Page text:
Reproduced with kind permission of Group B Strep Support.
GBS colonises up to 30% of adults in the UK, without symptoms or side-effects. However, GBS can also cause infection, most commonly in newborn babies before, during or shortly after birth. GBS can more rarely cause infection in adults (typically women during pregnancy or after birth, the elderly and people with serious underlying medical conditions which impair their immune system).
In newborn babies, there are two types of GBS disease: early and late-onset. Roughly 80% of GBS disease is early-onset, occurring in the first 2 days of life and usually apparent at birth. Early-onset GBS disease is normally characterised by the rapid development of breathing problems, associated with blood poisoning. Late-onset disease – which usually presents as GBS meningitis – occurs after the baby is 2 days old and, normally, by age 1 month but, rarely, up to age 3 months. After age 3 months, GBS infection in babies is extremely rare. GBS infections cause death in approximately 1 in every 10 infected babies.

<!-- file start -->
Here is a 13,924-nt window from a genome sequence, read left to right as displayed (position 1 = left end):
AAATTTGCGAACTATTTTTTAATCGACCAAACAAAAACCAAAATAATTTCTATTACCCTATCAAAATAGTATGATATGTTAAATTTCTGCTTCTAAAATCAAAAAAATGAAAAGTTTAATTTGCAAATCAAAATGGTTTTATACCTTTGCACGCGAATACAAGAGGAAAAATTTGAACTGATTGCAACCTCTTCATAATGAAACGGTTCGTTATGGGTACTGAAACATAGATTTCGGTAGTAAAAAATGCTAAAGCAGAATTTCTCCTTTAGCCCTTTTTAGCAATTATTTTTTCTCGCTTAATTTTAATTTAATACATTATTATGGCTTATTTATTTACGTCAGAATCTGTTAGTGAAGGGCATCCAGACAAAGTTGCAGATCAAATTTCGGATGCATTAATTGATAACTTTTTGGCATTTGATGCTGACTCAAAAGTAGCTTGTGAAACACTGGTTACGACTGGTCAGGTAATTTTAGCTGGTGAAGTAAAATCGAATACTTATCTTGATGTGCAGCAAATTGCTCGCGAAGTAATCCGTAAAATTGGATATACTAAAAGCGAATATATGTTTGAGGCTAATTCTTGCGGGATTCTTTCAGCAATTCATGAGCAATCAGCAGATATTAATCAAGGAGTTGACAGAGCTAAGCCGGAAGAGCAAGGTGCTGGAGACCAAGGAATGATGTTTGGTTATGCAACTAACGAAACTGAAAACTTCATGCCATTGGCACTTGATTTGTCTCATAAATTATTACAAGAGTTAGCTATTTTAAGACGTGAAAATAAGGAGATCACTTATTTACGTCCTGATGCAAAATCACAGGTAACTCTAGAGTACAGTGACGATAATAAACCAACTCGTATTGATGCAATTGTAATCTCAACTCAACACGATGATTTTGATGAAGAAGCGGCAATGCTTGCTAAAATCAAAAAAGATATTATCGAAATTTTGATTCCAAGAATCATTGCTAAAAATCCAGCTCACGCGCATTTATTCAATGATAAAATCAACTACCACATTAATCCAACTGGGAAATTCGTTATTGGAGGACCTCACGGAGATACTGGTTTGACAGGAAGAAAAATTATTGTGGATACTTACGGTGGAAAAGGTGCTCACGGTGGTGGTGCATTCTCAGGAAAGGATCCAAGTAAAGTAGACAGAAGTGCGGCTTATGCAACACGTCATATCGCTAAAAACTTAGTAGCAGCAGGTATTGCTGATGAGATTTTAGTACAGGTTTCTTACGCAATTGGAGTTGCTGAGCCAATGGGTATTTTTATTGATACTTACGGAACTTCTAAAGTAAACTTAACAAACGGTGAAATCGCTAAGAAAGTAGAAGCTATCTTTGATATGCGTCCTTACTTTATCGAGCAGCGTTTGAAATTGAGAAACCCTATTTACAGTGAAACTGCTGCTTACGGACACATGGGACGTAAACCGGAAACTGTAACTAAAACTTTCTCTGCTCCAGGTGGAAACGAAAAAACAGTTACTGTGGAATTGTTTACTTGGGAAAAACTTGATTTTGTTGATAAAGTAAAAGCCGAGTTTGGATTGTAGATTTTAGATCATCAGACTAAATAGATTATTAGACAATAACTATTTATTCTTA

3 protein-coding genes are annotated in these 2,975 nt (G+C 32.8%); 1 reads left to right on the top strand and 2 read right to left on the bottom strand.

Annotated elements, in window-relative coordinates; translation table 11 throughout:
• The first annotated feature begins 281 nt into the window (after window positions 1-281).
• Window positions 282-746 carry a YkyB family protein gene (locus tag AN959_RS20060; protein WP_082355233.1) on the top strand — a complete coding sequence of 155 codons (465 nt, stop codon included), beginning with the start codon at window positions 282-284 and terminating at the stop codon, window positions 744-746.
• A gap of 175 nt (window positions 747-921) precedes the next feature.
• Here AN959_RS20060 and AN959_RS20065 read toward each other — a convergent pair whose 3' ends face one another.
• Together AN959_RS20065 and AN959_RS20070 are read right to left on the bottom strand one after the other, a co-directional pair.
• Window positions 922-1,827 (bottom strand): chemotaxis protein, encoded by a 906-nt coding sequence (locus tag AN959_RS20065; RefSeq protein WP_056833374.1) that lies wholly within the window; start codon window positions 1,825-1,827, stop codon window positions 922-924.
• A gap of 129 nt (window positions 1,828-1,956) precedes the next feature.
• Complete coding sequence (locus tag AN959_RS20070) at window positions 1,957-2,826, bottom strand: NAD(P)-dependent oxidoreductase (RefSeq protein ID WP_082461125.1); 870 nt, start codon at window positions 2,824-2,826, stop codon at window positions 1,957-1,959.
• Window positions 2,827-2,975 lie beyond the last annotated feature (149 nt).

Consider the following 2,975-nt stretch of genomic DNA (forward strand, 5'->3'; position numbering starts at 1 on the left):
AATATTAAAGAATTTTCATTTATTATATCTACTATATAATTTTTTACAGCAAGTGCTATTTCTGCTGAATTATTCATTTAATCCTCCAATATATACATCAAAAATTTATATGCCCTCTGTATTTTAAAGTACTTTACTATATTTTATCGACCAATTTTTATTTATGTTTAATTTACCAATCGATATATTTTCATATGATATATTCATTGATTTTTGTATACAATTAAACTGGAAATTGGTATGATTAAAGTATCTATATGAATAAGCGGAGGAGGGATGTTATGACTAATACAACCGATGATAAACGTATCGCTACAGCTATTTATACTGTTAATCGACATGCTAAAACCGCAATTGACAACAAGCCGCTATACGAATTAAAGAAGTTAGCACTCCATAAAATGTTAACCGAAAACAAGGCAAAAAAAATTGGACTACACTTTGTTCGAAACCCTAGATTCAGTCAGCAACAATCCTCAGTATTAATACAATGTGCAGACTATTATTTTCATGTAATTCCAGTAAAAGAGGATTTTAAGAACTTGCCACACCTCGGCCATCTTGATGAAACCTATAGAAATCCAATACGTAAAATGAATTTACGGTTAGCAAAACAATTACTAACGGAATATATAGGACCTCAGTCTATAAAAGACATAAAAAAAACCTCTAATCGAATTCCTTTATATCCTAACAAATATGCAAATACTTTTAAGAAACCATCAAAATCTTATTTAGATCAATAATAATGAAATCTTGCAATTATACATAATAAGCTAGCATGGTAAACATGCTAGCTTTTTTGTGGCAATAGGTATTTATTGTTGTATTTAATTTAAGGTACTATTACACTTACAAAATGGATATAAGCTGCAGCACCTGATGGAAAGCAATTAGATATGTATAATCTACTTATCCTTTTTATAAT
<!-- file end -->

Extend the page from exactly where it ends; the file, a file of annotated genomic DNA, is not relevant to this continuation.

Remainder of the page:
GBS is also a recognised cause of preterm delivery, maternal infections, stillbirths and late miscarriages. GBS infections are rare in adults, especially so for men and women who are not pregnant.
Overall, without preventative medicine, GBS infections affect an estimated 1 in every 1,000 babies born in the UK. Each year, based on 700,000 babies born annually in the UK, approximately:
230,000 babies are born to mothers who carry GBS; 88,000 babies, 1 in every 8, become colonised with GBS; 700 babies develop GBS infections, usually within 2 days of birth; and 75 babies (10% of infected babies) die.
Of the survivors of GBS meningitis, up to a third suffer long-term mental and/or physical handicaps, from mild learning disabilities to severe mental retardation, loss of sight, loss of hearing and lung damage (in around 12% of the survivors, the disabilities may be severe). The great majority of survivors of early-onset disease do so with no long-term damage.